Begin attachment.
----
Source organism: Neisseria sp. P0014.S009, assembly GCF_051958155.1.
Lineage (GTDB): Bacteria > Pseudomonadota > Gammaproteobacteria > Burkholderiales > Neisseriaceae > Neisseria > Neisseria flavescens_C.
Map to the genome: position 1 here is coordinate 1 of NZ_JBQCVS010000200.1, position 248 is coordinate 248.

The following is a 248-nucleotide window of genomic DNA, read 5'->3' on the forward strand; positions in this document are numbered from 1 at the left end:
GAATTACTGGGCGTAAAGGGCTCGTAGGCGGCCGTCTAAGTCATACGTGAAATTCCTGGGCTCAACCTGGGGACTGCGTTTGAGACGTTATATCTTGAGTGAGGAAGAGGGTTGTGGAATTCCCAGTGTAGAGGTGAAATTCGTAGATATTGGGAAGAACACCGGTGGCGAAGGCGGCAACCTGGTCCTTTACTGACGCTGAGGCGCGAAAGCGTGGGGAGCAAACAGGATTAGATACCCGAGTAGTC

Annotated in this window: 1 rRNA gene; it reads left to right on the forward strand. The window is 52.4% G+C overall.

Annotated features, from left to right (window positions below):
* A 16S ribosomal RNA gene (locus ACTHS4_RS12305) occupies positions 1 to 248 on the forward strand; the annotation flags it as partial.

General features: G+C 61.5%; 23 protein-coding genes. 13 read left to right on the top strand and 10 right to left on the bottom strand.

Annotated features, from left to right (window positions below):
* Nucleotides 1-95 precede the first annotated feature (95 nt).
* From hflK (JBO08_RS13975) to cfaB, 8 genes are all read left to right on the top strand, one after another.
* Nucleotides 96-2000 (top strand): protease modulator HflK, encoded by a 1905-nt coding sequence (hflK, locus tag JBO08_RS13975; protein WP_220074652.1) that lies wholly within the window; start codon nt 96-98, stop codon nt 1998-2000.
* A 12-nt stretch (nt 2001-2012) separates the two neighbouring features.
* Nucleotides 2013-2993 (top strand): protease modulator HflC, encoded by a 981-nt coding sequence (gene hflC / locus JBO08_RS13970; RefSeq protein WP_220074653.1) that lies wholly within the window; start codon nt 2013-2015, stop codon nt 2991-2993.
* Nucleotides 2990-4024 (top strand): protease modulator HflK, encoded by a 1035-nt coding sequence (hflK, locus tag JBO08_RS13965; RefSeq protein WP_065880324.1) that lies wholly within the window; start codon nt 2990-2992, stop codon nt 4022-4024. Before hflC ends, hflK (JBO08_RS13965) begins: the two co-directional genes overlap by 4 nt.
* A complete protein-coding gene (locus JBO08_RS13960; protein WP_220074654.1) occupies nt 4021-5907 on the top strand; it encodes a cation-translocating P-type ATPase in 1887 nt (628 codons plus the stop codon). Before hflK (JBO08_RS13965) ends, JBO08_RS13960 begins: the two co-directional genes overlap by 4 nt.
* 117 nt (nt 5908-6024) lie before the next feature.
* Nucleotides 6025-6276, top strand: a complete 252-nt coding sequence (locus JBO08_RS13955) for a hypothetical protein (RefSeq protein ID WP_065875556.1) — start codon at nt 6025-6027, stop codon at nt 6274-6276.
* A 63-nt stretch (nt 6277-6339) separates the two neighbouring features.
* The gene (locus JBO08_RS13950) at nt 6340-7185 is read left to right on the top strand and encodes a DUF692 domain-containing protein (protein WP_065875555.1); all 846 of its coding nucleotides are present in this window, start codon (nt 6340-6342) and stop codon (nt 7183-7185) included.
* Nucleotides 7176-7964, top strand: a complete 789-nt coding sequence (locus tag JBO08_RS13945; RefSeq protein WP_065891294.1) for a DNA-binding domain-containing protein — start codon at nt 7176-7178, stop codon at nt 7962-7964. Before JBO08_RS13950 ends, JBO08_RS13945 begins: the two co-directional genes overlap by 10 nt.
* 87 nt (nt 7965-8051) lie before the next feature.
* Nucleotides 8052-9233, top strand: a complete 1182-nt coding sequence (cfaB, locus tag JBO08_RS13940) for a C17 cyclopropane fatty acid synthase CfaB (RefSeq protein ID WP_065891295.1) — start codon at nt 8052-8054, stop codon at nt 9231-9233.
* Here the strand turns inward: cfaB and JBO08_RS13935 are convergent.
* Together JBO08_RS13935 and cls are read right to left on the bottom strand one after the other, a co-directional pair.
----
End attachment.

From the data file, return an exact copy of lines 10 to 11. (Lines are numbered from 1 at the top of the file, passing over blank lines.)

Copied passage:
Annotated features, from left to right (window positions below):
* Nucleotides 1-95 precede the first annotated feature (95 nt).